Post # 1
Here’s my backstory. I’m in a position that was created for me. There was no job description, I wrote it myself after I was asked by my superior what I did all day. My superior was brought in because she has done something similar in the past but this is not really her full time job (even though she is on the payroll and is my direct supervisor). The plan was to phase her out once things got rolling. Lately, I have gotten wind that she is blatantly lying to her Boss about the numbers in my program. During meetings with her, she is constantly rearranging my words to make it look like the program is better than it really is and attempting to fudge the numbers.
I’m concerned for my job and also for the future of the program that I am trying to implement. I do not want to go over my boss’s head but then I also feel like her boss is not getting the full view of my program. Plus, the way my job came about and the circumstances of my boss’s temporary status, I feel like her role as the middle man just gives me more work since she is not following through in her position.
Is there any way I can approach my boss’s supervisor without following the chain of people? I would love to set up a meeting with her and fully explain the correct numbers and information she asks my supervisor for and I would prefer it to take place with my superior not present since she is lying. Can I do this professionally?
Post # 3
I don’t know anything about HR or legal employment issues so keep that in mind.
But I would say take some notes on what she says in meetings (record dates & times) and compile a list of the real figures and present them as matter of factly as possible. Just say you have noticed a discrepancy and would like to address that so that no one is getting the wrong impression.
The thing I can’t help with is whether you should go to supervisor first to give her a chance to explain, or directly to big boss. There are arguments for both ways and I don’t want to give you bad advice!! good luck!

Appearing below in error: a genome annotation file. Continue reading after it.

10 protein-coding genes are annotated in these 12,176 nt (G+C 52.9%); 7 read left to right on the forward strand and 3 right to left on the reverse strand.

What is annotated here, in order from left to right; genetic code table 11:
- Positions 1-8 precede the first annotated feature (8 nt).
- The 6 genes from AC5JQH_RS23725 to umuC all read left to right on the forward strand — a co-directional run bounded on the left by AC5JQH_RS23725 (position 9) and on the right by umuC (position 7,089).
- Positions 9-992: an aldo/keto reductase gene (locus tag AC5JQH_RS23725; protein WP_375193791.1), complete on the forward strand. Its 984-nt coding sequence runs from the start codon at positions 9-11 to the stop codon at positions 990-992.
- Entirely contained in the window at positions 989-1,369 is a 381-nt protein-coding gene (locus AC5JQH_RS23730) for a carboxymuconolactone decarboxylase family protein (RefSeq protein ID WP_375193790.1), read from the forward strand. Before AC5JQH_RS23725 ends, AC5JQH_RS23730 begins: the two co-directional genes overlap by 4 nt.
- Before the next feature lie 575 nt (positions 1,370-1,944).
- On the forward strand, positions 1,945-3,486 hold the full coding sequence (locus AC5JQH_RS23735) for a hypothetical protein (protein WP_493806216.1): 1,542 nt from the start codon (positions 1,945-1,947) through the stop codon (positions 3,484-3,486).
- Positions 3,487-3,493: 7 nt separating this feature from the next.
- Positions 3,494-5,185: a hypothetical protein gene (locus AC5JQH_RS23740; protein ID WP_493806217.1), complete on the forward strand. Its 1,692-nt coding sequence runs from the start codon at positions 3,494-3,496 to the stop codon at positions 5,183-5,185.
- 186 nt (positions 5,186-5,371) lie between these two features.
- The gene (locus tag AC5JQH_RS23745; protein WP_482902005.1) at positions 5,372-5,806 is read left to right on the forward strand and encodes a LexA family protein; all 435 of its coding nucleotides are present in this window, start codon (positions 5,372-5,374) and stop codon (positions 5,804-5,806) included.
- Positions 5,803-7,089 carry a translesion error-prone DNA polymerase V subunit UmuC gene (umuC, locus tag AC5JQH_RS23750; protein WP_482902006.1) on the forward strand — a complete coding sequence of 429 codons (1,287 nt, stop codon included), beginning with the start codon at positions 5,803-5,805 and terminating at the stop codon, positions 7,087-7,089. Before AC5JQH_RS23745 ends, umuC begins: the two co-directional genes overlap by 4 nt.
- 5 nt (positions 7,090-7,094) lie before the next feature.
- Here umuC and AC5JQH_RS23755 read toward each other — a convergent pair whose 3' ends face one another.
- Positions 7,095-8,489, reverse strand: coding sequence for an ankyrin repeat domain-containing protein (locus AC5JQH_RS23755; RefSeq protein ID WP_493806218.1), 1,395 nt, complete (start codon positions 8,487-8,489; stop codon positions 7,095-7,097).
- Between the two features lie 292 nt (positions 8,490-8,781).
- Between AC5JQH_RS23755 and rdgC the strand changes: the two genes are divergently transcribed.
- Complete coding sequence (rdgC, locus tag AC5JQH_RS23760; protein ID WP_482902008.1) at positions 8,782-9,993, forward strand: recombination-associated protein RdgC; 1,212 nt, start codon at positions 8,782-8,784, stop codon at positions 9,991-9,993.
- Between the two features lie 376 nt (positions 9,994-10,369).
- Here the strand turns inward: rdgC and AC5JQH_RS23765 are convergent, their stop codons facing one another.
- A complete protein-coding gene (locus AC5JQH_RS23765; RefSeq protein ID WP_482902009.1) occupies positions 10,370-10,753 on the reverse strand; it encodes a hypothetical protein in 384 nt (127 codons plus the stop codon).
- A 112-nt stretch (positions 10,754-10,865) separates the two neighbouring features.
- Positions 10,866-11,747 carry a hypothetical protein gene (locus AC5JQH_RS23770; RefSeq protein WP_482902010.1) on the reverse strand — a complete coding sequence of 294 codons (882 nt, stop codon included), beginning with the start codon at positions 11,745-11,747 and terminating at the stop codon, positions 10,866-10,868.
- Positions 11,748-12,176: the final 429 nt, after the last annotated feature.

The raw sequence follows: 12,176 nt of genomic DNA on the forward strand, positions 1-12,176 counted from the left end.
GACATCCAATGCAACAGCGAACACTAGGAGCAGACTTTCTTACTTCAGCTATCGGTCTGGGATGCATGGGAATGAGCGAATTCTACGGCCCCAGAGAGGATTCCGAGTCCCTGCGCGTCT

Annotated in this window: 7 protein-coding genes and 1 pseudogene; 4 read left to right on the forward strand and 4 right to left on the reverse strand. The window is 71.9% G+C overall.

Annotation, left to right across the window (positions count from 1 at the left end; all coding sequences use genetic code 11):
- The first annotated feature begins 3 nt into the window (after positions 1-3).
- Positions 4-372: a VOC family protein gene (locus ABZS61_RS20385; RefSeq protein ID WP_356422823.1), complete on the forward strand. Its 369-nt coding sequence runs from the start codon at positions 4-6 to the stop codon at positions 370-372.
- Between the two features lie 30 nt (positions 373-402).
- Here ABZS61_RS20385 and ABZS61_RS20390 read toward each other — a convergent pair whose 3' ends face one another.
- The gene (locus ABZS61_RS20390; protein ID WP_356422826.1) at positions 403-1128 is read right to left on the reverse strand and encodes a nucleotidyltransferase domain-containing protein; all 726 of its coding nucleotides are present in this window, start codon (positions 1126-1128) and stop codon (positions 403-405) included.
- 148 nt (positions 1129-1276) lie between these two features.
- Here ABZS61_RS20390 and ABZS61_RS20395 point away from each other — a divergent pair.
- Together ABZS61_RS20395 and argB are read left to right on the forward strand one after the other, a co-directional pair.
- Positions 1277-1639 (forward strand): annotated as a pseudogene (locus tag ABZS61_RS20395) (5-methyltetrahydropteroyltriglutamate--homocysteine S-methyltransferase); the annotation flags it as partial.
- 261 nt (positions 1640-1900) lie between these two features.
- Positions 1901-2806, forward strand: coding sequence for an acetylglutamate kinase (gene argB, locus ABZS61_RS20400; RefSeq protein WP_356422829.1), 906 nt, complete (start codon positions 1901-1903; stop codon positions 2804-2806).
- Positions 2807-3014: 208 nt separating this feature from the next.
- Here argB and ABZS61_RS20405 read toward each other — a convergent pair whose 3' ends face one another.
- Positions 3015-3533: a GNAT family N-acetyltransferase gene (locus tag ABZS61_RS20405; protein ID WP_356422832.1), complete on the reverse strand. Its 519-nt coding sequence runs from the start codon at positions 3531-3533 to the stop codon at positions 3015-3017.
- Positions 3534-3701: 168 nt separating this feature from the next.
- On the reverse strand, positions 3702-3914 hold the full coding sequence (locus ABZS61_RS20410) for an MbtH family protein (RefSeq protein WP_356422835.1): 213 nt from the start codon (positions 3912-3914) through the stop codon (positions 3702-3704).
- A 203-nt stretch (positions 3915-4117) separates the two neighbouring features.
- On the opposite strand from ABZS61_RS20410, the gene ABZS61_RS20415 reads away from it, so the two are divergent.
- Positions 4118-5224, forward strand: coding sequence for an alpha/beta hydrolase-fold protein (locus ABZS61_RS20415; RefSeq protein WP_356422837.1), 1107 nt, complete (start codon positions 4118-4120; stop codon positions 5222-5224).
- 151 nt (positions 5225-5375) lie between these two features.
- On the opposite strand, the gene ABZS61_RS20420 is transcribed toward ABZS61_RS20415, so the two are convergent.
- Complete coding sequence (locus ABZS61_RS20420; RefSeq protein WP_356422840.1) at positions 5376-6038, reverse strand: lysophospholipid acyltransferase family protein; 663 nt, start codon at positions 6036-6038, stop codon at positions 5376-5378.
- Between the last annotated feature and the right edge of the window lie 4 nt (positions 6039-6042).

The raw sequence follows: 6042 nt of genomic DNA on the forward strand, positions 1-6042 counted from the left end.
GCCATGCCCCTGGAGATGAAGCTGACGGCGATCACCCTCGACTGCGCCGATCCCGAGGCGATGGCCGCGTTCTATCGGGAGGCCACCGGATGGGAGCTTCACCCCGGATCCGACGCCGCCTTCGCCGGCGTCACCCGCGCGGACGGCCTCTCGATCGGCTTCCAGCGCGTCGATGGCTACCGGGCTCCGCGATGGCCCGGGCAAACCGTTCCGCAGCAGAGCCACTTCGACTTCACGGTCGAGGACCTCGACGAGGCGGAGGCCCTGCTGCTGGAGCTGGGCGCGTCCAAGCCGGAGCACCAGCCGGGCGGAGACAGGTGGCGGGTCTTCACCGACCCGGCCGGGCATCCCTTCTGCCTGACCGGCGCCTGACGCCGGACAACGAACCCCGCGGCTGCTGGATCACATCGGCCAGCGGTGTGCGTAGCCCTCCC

Post # 4
I’d just be very careful. I am the gatekeeper if you will for the general manager. If people want to see him they sort of have to go through me. We get lots of people upset about small things (hours, pay, vacation, etc). 99% of the time they get in trouble for not dealing with their direct manager or department manager first and “wasting” the bosses time. I think only once or twice has something happened that merited going straight to the big guy and even in that situation the first thing that was done was calling in the direct manager. I would say try to sit down with her and express your concerns. Present the facts and if need be request a meeting between the 3 of you that way everything is out in the opne.
and I’m saying have it between the 3 of you b/c if she is lying she won’t be able to lie if you are there to counter her claims with facts.
Post # 5
As difficult as it might be, I would express my concerns to her first.
If you go to her boss first, she(her boss) will always wonder when you do the same to her and go above her head without consulting with her.
Post # 6
If you have HR, go talk to someone there. Explain what’s going on, provide proof (if you don’t have this, it’s your word against hers), and then find out what they suggest.
That’s what I would do. It keeps your butt out of the fire (sorta) and also allows them to look into it.
Maybe someone on here has more knowledge than me and has a better answer???
good luck and sorry you’re having to deal with this!
Post # 7
The first thing to do is assemble proof of her fudging the facts, in whatever form you can. That way, if you confront her directly and she tries to lie to the higher ups to cover her butt, you have hard evidence.
I think june42011’s suggestion of a meeting with you, her, and her supervisor is the best route to go. That way it won’t turn into a he-said, she-said situation; she’ll have to explain herself to her boss and if she tries to use you as a scapegoat, you’ll be right there to defend yourself.
Post # 8
Thank you ladies for your advice. I send reports daily, have written records of the numbers I turn in, and I have copies of her reports that show the discrepancies. The hardest part to prove is during our meetings when she admits to me that she is putting incorrect numbers on purpose!